After thirty years of anticolonial struggle against Spain and four years of military occupation by the United States, Cuba formally became an independent republic in 1902. The nationalist coalition that fought for Cuba's freedom, a movement in which blacks and mulattoes were well represented, had envisioned an egalitarian and inclusive country--a nation for all, as Jose Marti described it. But did the Cuban republic, and later the Cuban revolution, live up to these expectations? Tracing the formation and reformulation of nationalist ideologies, government policies, and different forms of social and political mobilization in republican and postrevolutionary Cuba, Alejandro de la Fuente explores the opportunities and limitations that Afro-Cubans experienced in such areas as job access, education, and political representation. Challenging assumptions of both underlying racism and racial democracy, he contends that racism and antiracism coexisted within Cuban nationalism and, in turn, Cuban society. This coexistence has persisted to this day, despite significant efforts by the revolutionary government to improve the lot of the poor and build a nation that was truly for all.
Historical Intersections of Disability and Masculinity
Author: Kathleen M. Brian,James W. Trent, Jr.
Publisher: Oxford University Press
Category: Social Science
Phallacies: Historical Intersections of Disability and Masculinity is a collection of essays that focuses on disabled men who negotiate their masculinity as well as their disability. The chapters cover a broad range of topics: institutional structures that define what it means to be a man with a disability; the place of women in situations where masculinity and disability are constructed; men with physical and war-related disabilities; male hysteria, suicide clubs, and mercy killing; male disability in literature and popular culture; and more. All the authors regard masculinity and disability in the historical contexts of the Americas and Western Europe, with particular attention to the nineteenth and twentieth centuries. Taken together, the essays in this volume offer a nuanced portrait of the complex, and at times competing, interactions between masculinity and disability.
The Emergence and Development of a Psychoanalytic Culture in Argentina
Author: Mariano Ben Plotkin
Publisher: Stanford University Press
This is a fascinating history of how psychoanalysis became an essential element of contemporary Argentine culture--in the media, in politics, and in daily private lives. The book reveals the unique conditions and complex historical process that made possible the diffusion, acceptance, and popularization of psychoanalysis in Argentina, which has the highest number of psychoanalysts per capita in the world. It shows why the intellectual trajectory of the psychoanalytic movement was different in Argentina than in either the United States or Europe and how Argentine culture both fostered and was shaped by its influence. The book starts with a description of the Argentine medical and intellectual establishments’ reception of psychoanalysis, and the subsequent founding of the Argentine Psychoanalytic Association in 1942. It then broadens to describe the emergence of a "psy culture” in the 1960s, tracing its origins to a complex combination of social, economic, political, and cultural factors. The author then analyzes the role of "diffusers” of psychoanalysis in Argentina--both those who were part of the psychoanalytic establishment and those who were not. The book goes on to discuss specific areas of reception and diffusion of psychoanalytic thought: its acceptance by progressive sectors of the psychiatric profession; the impact of the psychoanalytically oriented program in psychology at the University of Buenos Aires; and the incorporation of psychoanalysis into the theoretical artillery of the influential left of the 1960s and 1970s. Finally, the author analyzes the effects of the military dictatorship, established in 1976, on the "psy” universe, showing how it was possible to practice psychoanalysis in a highly authoritarian political context.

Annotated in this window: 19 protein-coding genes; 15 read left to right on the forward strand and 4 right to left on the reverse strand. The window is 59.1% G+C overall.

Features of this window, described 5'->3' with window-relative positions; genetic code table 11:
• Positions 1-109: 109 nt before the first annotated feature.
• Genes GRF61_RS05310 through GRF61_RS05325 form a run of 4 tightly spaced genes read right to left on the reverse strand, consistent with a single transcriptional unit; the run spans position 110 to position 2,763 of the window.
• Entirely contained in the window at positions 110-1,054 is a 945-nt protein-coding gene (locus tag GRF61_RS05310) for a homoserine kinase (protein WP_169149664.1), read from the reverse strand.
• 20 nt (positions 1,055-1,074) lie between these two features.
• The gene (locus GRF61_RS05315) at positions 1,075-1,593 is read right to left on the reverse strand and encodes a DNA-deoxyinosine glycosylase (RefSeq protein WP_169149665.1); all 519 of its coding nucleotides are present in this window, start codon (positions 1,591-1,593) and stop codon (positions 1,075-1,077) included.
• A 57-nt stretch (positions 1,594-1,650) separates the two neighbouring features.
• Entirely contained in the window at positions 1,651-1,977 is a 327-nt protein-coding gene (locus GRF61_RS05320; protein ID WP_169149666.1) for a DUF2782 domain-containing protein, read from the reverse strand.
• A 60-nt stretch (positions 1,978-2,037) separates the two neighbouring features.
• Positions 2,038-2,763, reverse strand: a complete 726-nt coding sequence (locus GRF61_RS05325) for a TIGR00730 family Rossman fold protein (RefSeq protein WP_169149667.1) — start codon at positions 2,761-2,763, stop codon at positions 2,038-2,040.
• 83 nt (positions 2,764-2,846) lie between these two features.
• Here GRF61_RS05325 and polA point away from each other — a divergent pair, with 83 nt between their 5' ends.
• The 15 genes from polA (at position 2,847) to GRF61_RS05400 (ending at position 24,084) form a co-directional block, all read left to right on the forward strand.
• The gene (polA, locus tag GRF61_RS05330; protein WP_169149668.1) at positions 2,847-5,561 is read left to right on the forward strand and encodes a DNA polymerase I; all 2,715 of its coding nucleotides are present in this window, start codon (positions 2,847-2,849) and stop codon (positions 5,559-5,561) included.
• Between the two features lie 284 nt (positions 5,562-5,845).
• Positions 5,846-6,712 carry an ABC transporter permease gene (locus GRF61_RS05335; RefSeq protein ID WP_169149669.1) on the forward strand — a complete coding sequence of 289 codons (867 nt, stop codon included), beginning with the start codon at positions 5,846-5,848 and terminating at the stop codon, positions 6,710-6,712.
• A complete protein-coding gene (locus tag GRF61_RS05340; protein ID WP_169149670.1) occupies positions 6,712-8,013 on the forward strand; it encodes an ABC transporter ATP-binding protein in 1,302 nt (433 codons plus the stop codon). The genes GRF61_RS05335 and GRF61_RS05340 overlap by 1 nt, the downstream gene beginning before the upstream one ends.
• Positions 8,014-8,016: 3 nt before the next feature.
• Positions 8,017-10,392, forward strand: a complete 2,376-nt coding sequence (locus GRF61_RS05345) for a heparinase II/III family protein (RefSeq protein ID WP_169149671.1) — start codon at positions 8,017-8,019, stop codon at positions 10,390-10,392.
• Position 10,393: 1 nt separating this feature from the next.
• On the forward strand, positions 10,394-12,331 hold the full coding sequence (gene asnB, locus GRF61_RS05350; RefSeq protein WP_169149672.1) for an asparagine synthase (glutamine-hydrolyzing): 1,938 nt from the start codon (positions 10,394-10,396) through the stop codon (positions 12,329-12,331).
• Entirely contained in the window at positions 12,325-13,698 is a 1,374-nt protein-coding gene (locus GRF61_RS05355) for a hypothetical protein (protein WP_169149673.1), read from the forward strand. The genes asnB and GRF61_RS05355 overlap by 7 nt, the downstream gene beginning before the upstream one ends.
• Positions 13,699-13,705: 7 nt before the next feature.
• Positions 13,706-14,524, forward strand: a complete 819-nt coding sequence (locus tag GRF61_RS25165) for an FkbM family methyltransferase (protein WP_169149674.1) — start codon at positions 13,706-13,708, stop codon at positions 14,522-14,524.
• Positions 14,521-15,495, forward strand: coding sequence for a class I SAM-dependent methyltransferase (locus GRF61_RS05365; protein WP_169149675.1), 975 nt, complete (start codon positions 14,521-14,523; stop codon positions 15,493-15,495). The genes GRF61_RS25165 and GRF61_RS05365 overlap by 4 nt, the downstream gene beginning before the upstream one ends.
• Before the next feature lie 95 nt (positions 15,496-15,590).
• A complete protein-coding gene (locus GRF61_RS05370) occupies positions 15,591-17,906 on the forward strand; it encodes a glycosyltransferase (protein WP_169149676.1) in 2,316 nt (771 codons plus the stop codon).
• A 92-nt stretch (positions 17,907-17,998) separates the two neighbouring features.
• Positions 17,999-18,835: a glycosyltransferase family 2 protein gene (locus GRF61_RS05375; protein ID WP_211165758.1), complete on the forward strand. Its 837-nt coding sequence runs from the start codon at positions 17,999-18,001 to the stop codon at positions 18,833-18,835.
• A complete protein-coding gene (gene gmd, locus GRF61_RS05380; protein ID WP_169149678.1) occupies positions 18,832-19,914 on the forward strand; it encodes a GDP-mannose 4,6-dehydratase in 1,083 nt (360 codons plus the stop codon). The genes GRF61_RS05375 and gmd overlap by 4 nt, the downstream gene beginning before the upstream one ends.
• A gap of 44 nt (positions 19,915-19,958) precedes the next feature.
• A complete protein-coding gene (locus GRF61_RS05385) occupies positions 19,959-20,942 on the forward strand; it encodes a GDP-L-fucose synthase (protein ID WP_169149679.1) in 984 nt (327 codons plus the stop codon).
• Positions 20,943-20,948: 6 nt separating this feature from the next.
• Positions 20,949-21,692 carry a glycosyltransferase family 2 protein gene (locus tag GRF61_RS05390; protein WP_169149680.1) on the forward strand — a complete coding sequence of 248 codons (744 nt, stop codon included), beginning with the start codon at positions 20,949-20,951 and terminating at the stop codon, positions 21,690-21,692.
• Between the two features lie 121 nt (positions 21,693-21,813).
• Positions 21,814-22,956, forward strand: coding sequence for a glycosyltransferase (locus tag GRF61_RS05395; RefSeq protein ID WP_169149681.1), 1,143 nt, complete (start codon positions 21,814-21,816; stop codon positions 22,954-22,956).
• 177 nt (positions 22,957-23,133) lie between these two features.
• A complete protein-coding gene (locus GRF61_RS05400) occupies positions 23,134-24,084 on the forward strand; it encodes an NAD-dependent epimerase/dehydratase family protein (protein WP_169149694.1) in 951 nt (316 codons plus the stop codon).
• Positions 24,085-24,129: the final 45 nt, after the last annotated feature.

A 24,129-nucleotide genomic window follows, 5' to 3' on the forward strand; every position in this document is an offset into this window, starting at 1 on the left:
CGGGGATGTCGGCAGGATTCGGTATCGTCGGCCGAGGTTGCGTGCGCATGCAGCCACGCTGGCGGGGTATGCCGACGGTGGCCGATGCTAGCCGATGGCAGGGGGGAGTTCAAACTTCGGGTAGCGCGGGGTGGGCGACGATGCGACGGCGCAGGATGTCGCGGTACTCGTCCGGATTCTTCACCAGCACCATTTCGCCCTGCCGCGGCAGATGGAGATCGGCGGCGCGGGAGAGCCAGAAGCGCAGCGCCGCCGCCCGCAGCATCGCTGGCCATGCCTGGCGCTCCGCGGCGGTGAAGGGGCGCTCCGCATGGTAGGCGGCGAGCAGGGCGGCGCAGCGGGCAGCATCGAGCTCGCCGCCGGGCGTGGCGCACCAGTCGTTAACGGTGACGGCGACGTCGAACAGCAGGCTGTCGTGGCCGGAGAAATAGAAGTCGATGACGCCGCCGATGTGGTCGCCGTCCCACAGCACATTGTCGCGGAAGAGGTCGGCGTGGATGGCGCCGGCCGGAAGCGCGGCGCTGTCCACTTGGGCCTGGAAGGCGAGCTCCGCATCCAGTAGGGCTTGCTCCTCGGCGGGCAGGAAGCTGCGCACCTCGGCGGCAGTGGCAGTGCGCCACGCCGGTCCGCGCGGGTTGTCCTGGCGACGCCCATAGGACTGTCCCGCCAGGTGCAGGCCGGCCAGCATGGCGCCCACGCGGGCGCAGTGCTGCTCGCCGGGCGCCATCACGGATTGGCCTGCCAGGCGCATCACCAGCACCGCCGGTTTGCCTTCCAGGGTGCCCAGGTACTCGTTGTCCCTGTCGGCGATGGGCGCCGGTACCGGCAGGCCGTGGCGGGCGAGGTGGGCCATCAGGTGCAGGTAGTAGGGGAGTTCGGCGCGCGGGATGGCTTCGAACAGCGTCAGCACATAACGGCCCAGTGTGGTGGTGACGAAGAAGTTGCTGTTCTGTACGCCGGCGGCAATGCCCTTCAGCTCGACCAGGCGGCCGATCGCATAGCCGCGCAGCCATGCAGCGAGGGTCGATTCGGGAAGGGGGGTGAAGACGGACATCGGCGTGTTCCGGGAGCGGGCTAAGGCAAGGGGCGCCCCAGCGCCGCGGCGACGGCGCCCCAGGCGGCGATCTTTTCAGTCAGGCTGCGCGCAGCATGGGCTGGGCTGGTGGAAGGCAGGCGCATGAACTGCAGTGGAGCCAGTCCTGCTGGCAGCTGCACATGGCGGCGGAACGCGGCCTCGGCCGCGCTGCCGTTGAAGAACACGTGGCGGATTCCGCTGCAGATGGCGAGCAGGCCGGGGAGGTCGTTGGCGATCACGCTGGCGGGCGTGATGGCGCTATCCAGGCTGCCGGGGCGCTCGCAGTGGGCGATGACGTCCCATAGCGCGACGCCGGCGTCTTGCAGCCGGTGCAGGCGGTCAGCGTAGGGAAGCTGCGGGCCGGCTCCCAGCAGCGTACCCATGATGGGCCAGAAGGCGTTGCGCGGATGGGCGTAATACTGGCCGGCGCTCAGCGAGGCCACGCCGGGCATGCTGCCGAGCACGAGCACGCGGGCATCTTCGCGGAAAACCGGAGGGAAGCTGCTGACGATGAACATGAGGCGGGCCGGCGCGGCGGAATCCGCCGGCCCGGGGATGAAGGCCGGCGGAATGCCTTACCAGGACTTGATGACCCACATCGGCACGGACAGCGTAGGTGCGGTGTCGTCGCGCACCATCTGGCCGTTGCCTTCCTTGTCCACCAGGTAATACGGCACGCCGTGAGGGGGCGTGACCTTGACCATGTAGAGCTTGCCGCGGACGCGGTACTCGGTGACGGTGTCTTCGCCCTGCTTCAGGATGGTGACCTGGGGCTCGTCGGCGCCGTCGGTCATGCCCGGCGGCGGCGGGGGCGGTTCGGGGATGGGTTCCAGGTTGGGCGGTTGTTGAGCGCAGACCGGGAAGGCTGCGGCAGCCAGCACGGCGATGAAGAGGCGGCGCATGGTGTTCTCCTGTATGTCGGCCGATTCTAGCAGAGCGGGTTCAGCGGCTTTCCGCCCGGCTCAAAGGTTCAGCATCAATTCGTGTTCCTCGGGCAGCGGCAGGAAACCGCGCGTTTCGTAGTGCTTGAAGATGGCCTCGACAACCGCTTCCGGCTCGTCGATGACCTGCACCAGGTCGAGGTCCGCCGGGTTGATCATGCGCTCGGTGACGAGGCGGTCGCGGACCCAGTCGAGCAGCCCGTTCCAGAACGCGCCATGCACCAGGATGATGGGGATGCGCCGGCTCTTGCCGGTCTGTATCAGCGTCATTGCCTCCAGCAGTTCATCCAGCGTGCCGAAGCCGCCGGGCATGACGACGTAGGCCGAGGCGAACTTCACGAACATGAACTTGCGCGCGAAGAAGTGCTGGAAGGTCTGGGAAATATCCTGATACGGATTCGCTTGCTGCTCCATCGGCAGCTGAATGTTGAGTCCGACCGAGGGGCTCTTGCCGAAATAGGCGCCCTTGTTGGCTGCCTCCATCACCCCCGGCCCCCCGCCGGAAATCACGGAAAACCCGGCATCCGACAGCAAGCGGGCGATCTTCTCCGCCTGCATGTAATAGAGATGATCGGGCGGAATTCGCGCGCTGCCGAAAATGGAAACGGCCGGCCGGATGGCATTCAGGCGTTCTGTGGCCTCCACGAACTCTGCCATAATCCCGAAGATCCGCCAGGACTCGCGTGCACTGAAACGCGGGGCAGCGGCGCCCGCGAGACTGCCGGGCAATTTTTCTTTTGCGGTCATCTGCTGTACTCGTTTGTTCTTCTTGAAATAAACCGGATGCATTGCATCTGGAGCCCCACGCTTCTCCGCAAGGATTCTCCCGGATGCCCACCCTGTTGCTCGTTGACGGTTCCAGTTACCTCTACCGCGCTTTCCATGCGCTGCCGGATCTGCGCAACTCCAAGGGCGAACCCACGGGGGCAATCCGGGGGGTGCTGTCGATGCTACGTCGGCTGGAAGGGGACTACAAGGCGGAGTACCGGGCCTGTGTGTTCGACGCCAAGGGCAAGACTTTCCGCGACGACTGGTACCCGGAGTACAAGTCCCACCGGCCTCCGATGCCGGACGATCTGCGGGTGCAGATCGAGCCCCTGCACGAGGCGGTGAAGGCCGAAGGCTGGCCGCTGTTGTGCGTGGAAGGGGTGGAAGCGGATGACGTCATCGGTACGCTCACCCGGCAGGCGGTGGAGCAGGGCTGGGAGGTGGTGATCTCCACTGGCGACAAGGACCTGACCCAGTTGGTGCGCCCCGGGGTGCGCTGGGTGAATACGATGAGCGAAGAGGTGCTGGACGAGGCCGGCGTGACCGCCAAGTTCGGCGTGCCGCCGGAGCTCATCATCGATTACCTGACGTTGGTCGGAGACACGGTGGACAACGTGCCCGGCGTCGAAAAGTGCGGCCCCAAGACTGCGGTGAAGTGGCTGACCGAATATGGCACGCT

Argentine Jews in the Age of Revolt traces the ongoing efforts among Argentine Jews to rethink the Argentine nation, Jewish membership in it, and the nature of Jewishness itself through the revolutionary ferment of the 1960s and 1970s.
Recounts the events surrounding the Mexican Revolution, covering key moments, conflicts, and developments from 1910 to 1920 and explaining how Mexicans fought for social and economic justice while shaping modern Mexico.
The fun and easy way to learn Spanish-by playing games! Do you want to learn how to speak Spanish? One major aspect of learning a new language is learning the vocabulary, but for many people, this involves memorization, which can be a difficult task. Now, Spanish Word Games For Dummies offers you a fun and painless alternative: games and puzzles designed to help you practice and remember your Spanish vocabulary. This fun, practical guide features more than 100 word games and puzzles, including crosswords, word searches, cryptograms, and more-that range in difficulty from easy to challenging. As you play, you'll develop your Spanish vocabulary while you improve your language skills. Spanish Word Games For Dummies provides you with challenging puzzles to build your Spanish vocabulary and enhance your skill set Includes crosswords, word searches, cryptograms, and other word games Works as a supplement to Spanish language courses and programs It's portable enough to easily take to classes or on the road Whether you're a proficient speaker looking to brush up on your vocabulary or a first-time Spanish speaker, this clever guide is the ideal way to have fun while you increase your skills!